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RB To Present Six-Figure Check For Moore, Okla. Tornado Relief

Posted Sep 13, 2013

IRVING, TexasDeMarco Murray hasn’t forgotten the tragedy that befell his adopted home earlier this spring – that much is evident. 

Even amid the chaos of the new NFL season, Murray cast a light on the ongoing recovery from the tornadoes that affected Moore, Okla., and its surrounding area on May, 20, 2013.

Thanks to the wonders of social media, Murray will be able to send a check for $100,000 to those affected by the storms. The fourth-year Cowboys running back donated $50,000 of his own money and challenged others to match him. Cowboys receiver Miles Austin, Las Vegas promoter Lorenzo Fertitta – not to mention Murray’s 178,000 Twitter followers – helped him reach the goal. 

“Lorenzo Fertitta – a great friend of mine, he matched it,” Murray said. “Miles gave some money, and then I did a Twitter thing where whoever gave the most money, I was going to send them a pair of game-worn cleats. They did their job, they helped out a lot, so we raised a lot of money.” 

Fifty percent of the $100,000 will go to The Salvation Army. The other half will go to JourneyChurch, the church Murray attended during his college career at Oklahoma, which provided relief to those affected by the devastating storm.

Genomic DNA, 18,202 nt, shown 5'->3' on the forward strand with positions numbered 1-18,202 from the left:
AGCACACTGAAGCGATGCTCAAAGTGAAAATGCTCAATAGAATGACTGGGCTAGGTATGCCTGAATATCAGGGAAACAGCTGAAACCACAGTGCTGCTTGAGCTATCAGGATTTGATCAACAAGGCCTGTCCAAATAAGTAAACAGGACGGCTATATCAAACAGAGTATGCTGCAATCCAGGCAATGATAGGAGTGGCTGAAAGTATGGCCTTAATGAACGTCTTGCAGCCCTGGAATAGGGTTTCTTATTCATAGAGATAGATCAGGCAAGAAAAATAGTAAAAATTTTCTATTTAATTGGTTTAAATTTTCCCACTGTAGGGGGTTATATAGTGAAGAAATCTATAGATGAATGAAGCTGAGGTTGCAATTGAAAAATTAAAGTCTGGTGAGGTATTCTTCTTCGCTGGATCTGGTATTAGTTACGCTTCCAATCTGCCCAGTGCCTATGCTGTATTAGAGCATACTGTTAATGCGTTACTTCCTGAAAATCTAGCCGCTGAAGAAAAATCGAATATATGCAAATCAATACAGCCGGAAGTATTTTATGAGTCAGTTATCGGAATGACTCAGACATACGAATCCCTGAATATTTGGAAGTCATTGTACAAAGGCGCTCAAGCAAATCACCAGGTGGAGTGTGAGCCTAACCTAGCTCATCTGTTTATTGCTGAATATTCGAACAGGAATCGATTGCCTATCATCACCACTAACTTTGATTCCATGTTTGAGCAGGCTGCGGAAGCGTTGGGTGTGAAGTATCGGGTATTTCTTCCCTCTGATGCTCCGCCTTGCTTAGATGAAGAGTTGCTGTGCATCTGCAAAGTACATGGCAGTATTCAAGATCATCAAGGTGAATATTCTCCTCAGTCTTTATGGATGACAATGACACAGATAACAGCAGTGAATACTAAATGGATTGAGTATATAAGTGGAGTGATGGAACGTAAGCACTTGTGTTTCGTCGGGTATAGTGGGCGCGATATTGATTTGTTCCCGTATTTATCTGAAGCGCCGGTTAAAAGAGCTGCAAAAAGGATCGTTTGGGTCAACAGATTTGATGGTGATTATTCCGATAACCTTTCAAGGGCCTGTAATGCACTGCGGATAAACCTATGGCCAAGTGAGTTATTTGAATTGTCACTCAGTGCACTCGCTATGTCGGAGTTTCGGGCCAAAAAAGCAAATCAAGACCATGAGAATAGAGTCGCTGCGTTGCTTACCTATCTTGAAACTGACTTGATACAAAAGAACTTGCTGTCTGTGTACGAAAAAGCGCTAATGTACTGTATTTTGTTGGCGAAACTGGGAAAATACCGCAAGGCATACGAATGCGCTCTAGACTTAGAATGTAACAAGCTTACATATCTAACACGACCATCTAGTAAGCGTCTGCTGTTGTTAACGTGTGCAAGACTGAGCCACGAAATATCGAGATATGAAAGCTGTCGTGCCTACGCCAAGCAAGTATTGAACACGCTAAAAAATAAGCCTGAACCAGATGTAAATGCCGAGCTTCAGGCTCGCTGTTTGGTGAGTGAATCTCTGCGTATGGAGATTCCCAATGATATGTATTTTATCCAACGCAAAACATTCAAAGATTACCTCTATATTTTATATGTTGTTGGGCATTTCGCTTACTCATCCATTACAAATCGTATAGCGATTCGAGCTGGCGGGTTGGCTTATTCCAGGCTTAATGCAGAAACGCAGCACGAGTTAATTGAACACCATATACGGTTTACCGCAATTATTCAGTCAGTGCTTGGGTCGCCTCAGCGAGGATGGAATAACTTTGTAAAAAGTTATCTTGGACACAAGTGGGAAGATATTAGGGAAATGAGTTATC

“They didn’t get affected, but my church was right on the outskirts of Norman, right in between Moore and Norman, so it’s very close,” he said. “So they took a lot of people in that were affected by it – JourneyChurch and Pastor Clark (Mitchell). When I was there for four years, that’s the church I attended on Sundays.”

With sponsorships including both Pepsi and Adidas, Murray said he was able to have Pepsi products as well as Adidas clothes and shoes sent to the church to help in the relief process.

Murray is originally from Las Vegas, Nev., but he has long said he considers Oklahoma a second home after his time with the Sooners. When he spoke to the media Friday, Murray sported a crimson Oklahoma baseball cap.

“I’m very blessed and fortunate to play this game, and I’m getting paid for it,” he said. “Whatever I can give back – a little or a lot – it’s something I need to do. I consider that my home, and I know a lot of people were affected by it, and I’m just trying to help out as much as I can.”

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